The game The Last of Us is this epic story of a journey through a post-apocalyptic world. There's a great deal of character building and American Dreams looks to build upon that. The comic itself is well drawn and does a great job capturing the bleakness of the game, but the story itself doesn't give you a great deal. In fact, I feel as though the entire point of the comic could have been expressed in a one page short story. It does give a little bit of background to the Left Behind DLC, but nothing so significant or ground breaking that you couldn't derive it from the DLC alone. In fact, I think I'd venture so far as to say Left Behind makes American Dreams entirely unnecessary as every notable point in it is covered in the game and done so in a more engaging and intimate way.

However, taken on its own, the artwork and story of the comic make it worth reading if you think the price is fair.
1 von 1 Kunden fanden die folgende Rezension hilfreich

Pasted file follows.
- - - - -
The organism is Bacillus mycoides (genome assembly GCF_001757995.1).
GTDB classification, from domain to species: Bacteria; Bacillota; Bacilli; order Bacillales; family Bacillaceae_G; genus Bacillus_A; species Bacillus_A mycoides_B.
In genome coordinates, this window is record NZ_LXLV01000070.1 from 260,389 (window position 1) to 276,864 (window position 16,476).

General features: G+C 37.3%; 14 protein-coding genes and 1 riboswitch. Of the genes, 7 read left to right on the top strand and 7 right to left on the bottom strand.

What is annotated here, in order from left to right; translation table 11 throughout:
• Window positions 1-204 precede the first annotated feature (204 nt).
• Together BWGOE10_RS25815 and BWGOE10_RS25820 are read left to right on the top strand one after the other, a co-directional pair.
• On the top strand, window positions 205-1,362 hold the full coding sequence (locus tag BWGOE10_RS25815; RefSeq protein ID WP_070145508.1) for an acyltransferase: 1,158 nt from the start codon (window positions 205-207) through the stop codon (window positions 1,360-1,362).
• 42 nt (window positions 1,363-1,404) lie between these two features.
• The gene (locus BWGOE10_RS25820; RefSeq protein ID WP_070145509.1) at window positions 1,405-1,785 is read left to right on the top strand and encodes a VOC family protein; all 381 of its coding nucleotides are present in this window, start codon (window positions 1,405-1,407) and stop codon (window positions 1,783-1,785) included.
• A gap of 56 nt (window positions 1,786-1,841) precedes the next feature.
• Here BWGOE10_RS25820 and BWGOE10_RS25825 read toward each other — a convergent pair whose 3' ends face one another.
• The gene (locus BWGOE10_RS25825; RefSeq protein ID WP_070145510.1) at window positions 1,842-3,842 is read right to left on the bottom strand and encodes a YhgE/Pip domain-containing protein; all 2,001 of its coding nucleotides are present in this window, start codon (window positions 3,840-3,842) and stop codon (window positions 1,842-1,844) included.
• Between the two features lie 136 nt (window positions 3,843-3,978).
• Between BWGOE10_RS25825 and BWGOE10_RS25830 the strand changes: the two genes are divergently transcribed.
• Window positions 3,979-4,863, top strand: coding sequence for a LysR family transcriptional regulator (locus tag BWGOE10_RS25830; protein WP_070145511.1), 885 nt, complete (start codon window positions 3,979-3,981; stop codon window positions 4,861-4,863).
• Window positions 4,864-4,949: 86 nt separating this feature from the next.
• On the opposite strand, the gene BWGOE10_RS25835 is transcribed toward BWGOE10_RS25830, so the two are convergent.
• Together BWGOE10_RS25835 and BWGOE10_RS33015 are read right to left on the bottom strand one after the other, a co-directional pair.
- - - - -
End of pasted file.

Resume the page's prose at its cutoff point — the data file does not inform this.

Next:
5.0 von 5 Sternen Good companion to the game 12. Dezember 2013
Von Hogg Lord - Veröffentlicht auf
Format:Taschenbuch|Verifizierter Kauf
This was a good comic and if you have played the game, I think it's worth a read. My only gripe is I wish it was a little longer.
1.0 von 5 Sternen Pointless Story, Ugly Artwork 6. Dezember 2014
Von Cob - Veröffentlicht auf
Format:Kindle Edition|Verifizierter Kauf
This book is dreadful. As a huge fan of "The Last of Us", I was fairly excited to learn more about the world in which it takes place. However, this book fails to either capture the spirit of the game, or to tell an interesting story in its own right.